Upper: Representative images of MWM trials of the rats of four groups; Bottom: Spatial learning and memory in the MWM.
2014-05-21T03:54:43Z (GMT) by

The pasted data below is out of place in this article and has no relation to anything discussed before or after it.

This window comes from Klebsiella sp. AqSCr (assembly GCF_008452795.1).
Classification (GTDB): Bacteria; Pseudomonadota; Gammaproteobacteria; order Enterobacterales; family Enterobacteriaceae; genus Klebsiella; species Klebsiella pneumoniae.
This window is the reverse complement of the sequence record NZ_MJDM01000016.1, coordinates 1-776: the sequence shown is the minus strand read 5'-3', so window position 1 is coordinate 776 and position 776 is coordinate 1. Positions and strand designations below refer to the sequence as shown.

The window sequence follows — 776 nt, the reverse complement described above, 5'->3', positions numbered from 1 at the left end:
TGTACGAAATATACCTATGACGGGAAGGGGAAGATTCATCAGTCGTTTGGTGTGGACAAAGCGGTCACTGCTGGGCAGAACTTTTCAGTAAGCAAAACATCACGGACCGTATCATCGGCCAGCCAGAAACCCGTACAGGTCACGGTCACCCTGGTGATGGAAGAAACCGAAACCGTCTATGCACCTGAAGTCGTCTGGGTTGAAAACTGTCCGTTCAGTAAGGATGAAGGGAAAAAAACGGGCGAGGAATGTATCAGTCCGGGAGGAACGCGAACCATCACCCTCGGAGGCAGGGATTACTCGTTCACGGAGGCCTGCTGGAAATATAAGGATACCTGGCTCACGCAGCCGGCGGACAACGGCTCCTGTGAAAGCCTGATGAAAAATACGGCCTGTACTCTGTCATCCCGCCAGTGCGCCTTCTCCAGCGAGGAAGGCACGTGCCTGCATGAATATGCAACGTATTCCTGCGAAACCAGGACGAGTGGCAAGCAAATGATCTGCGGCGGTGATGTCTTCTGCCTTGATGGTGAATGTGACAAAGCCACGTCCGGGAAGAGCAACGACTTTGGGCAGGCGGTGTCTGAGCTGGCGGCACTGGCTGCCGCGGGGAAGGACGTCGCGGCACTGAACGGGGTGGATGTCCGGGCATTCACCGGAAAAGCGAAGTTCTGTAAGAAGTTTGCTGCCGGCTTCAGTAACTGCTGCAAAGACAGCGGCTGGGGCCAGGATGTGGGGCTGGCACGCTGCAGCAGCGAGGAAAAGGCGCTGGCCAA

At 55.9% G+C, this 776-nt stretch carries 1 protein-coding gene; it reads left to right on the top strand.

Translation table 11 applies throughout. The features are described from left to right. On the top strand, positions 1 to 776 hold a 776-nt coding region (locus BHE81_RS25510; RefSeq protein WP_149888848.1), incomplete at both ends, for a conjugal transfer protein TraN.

<p>Escape latency and swimming distance over 16 trials (A, C) and averaged for each day (B, D) over days 2–5. The SAH group exhibited significantly longer escape latency and swimming distance (A, C, *<i>P</i><0.01 repeated ANOVA) over the 16 trials than control groups did. The tBHQ group exhibited significantly shorter escape latency and swimming distance (A, C, #P<0.01 repeated ANOVA) over the 16 trials than the vehicle group. The averaged data showed a similar increase in escape latency (B, *<i>P</i><0.01 one-way ANOVA) in SAH animals on the fifth day relative to controls. In the tBHQ group, the averaged data exhibited significantly shorter escape latency (B, #<i>P</i><0.01 one-way ANOVA) and swimming distance (D, #<i>P</i><0.05 one-way ANOVA) on the 4th and 5th days than the vehicle group. On day 5, the relative improvement in escape latency from the previous training day was significantly lower in the SAH group than among controls (E, *<i>P</i><0.01). The tBHQ group was higher on day 4 than the vehicle group (E, & <i>P</i><0.05). The control group exhibited significantly more time saved on day 6 than in the SAH group on the working memory task (matching-to-place task), here indicated by the difference between the time required in latency to find the platform on the second (test) trial and that required to find the platform on the first (sample) trial (F, *<i>P</i><0.01). There was no significant difference between the tBHQ group and the vehicle group (values are means±SD, n = 10 per group).</p>